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Sencux on traditional sports LCS investment: “We will be more recognized by the population that doesn’t know what esports is yet. I think this is a very big step.”

Splyce went 0-3 in its first week of group play at the League of Legends World Championship, which did not come to a shock as many fans. Still, the upstart European team has made waves simply by reaching worlds after playing in the region’s relegation tournament just one split ago.

Slingshot’s Andrew Kim talked to Splyce’s Chres “Sencux” Laursen during the weekend to talk about Splyce’s expectations, the big picture and traditional sports investment into Western teams.

Andrew Kim: It was a fairly difficult game for Splyce (on Friday) as Royal Never Give Up came back with a vengeance. How did the team deal with such pressure from RNG?

Chres “Sencux” Laursen: There was a snowball from early game, I didn’t get a proper base and I got really far behind, because (the minions) were slow pushing towards (Li “Xiaohu” Yuan-Hao) and then they pushed it towards us and I lost like, 30 CS or something, so I was 20 CS behind. Then bot lane died as well top lane was kinda even, but (RNG) just had complete control over the game, and to be honest they just stomped us.

AK: Was RNG one of the teams you were looking out for when you were placed in the same group?

CL: Not really. I knew that they probably had the best bot lane in the group, but in terms of mid lane, no. I was actually surprised. I played better than I thought, but I didn’t do a lot of things to punish (Xiaohu) that should have been punished, and my base was really bad, so that kind of ruined the whole lane.

AK: Seeing that this is your first experience to the world championships, have you felt like there’s something special for making it to the world championships?

CL: Generally I’m excited to play against the best players in the world, not just the ones in my own region. I’m just taking this more as a learning experience as well. Obviously I want to win. We had a really hard group, but I’m not really sad about that, I think it’s kinda exciting to play against some better players.

AK: How is your personal synergy with Jonas “Trashy” Anderson? Do you guys hit it off really well?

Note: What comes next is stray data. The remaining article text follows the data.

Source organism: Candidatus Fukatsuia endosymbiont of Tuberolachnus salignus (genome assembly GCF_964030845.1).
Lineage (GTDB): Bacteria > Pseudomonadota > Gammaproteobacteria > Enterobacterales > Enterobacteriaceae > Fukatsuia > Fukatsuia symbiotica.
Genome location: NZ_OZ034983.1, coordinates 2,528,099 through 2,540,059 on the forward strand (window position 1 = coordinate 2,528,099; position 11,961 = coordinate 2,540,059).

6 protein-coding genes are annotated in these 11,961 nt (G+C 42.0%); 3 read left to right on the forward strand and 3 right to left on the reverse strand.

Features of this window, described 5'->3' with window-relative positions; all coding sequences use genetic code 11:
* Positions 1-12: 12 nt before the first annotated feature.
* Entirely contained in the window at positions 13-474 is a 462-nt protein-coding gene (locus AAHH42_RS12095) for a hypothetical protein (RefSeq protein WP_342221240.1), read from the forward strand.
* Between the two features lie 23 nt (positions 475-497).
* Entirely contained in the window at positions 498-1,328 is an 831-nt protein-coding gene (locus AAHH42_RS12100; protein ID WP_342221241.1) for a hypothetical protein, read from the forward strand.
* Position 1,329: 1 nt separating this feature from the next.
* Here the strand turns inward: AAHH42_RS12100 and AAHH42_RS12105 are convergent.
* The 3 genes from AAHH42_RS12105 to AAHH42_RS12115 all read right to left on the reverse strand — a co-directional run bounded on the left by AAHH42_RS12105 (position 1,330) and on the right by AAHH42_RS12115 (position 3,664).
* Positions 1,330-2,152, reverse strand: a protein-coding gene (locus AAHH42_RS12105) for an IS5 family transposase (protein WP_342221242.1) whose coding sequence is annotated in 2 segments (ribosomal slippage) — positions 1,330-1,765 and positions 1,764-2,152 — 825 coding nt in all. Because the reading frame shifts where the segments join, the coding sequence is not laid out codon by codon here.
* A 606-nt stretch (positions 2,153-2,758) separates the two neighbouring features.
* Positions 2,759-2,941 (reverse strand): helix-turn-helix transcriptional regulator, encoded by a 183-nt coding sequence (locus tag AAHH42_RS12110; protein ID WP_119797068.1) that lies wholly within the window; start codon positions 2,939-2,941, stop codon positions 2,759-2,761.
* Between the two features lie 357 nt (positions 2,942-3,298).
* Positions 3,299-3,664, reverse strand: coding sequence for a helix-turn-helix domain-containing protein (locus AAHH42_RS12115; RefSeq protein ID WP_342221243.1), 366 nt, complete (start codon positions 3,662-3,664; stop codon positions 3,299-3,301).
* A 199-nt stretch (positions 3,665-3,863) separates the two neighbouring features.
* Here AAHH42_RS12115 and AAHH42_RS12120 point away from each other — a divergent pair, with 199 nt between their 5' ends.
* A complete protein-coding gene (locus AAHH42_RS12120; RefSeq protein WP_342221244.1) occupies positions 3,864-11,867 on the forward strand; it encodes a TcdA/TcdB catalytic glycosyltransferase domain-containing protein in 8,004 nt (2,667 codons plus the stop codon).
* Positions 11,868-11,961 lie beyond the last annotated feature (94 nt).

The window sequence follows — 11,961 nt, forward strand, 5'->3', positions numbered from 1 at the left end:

CL: I think there is something we can both work on. I think I didn’t have the best playoff run but I don’t think it was that bad. We play a lot for the late game so synergy with laners isn’t something we really focus on the most. In terms of my teammates, we can hang out in real life, so I’m happy about that.

AK: With the picks of mid lane now contested between Syndra, Viktor, and Cassiopeia, did you expect this to happen or did you expect a more diverse champion pool?

CL: No I kind of expected it. Maybe not so much Viktor. I don’t think he’s that good of a champ. I think he’s fine into Cass, but he’s not the greatest pick when there are others. I kind of expected Syndra and Cassiopeia to be contested picks. Also Aurelion Sol. I think Aurelion Sol would be a contested pick but he’s disabled now (before being re-enabled).

AK: What was something that was different between the stages of worlds and the EU LCS?

CL: Not that much outside the players you play up against. Obviously the venue is different but I don’t focus as much about that when I play. I just look at my screen. Obviously there is more hype around it and there are more people watching, but generally I don’t feel that much a difference. It’s just playing another game.

AK: I have to ask about your practice process as you have to move closer to the venue. Do you practice in the hotel? Do you practice at the venue? Does Riot give you a set up?

CL: Riot gives us a setup at the beginning at the hotel. Now it’s the venue, but we live decently close, so it’s fine. We get all the practice that we need.

AK: I know you’re focused on worlds, but lately we’re seeing a lot sports teams getting involved with the LCS, as we see some big soccer teams and in NA there are NBA teams start to buy teams and start their esports empire. What do you think about this? Do you think it’s good or bad?

CL: It might be a bad thing for the esport organizations because they don’t have money to compete with big soccer teams — if you want to call it as an American, I call it football — but I think it’s a great thing. I think we will be more recognized by the population that doesn’t know what esports is yet. I think this is a very big step.

Cover photo courtesy of Riot Games